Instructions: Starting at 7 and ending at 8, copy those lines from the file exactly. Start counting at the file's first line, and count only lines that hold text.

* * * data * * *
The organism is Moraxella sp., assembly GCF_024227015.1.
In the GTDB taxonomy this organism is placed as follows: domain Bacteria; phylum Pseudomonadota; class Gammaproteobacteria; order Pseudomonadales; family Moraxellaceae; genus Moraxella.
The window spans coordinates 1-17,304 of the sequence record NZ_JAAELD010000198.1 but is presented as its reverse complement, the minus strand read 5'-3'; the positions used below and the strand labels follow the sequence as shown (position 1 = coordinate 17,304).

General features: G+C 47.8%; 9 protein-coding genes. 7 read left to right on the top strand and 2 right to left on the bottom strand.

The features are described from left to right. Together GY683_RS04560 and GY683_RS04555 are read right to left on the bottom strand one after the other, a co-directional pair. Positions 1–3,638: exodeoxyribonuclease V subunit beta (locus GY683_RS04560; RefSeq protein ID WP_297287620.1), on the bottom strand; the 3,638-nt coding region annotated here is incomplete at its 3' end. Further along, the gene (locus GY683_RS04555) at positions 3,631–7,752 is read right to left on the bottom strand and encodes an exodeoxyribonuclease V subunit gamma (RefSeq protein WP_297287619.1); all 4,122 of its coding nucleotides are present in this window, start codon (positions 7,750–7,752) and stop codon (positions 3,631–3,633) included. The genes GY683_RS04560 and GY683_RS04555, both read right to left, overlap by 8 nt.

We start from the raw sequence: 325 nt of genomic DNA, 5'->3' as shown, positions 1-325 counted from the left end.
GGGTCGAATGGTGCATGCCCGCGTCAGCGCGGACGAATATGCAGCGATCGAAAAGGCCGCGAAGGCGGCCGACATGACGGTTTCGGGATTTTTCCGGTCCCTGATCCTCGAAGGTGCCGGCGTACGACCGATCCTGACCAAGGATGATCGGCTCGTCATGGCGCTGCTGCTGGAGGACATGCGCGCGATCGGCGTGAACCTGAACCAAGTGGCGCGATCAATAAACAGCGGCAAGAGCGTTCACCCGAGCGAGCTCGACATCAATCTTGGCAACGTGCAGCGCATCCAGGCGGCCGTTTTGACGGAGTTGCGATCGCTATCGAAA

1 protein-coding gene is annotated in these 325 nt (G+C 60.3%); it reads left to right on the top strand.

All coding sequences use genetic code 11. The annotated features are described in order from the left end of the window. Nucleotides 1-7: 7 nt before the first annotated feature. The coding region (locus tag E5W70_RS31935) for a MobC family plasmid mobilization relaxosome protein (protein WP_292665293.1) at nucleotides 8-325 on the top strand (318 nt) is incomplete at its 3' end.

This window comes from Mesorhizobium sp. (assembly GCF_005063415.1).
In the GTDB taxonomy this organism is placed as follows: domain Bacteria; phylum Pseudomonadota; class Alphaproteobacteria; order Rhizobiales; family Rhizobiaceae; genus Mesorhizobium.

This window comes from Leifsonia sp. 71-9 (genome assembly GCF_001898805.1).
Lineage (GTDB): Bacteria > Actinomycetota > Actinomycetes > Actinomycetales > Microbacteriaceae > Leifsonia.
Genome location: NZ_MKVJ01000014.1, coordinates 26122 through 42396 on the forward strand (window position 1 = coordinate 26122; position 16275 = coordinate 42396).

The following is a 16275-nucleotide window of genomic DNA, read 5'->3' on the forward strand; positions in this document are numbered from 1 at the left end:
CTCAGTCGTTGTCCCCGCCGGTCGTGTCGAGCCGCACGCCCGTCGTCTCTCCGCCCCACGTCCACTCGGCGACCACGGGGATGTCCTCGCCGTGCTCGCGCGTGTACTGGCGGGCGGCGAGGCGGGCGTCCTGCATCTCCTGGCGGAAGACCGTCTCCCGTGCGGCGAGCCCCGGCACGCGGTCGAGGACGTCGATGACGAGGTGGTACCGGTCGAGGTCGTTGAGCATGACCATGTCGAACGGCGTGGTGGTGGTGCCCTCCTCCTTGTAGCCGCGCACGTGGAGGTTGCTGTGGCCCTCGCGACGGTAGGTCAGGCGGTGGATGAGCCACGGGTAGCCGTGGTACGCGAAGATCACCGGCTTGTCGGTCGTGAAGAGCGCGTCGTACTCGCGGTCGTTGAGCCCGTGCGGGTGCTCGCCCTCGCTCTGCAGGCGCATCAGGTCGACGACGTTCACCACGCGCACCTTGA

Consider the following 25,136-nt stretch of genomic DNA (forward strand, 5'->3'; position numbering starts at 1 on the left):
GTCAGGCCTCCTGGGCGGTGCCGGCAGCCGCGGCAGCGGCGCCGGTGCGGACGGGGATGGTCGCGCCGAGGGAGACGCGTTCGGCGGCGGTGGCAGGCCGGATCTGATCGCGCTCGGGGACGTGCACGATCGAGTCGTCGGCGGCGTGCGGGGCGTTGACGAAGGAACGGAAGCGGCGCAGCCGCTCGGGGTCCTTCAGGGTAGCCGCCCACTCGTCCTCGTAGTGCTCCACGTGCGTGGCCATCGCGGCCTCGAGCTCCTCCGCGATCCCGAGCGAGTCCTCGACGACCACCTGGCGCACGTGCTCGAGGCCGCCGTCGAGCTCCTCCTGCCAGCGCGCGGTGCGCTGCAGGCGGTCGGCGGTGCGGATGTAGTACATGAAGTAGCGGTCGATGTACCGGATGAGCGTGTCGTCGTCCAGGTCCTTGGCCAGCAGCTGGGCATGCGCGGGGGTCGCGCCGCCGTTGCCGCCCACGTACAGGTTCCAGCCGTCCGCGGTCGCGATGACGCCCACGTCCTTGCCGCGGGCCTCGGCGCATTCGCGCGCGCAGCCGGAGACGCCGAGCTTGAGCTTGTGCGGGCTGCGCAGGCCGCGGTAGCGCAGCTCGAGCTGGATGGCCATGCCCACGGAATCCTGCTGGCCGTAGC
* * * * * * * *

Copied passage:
GGGTCGAATGGTGCATGCCCGCGTCAGCGCGGACGAATATGCAGCGATCGAAAAGGCCGCGAAGGCGGCCGACATGACGGTTTCGGGATTTTTCCGGTCCCTGATCCTCGAAGGTGCCGGCGTACGACCGATCCTGACCAAGGATGATCGGCTCGTCATGGCGCTGCTGCTGGAGGACATGCGCGCGATCGGCGTGAACCTGAACCAAGTGGCGCGATCAATAAACAGCGGCAAGAGCGTTCACCCGAGCGAGCTCGACATCAATCTTGGCAACGTGCAGCGCATCCAGGCGGCCGTTTTGACGGAGTTGCGATCGCTATCGAAA

1 protein-coding gene is annotated in these 325 nt (G+C 60.3%); it reads left to right on the top strand.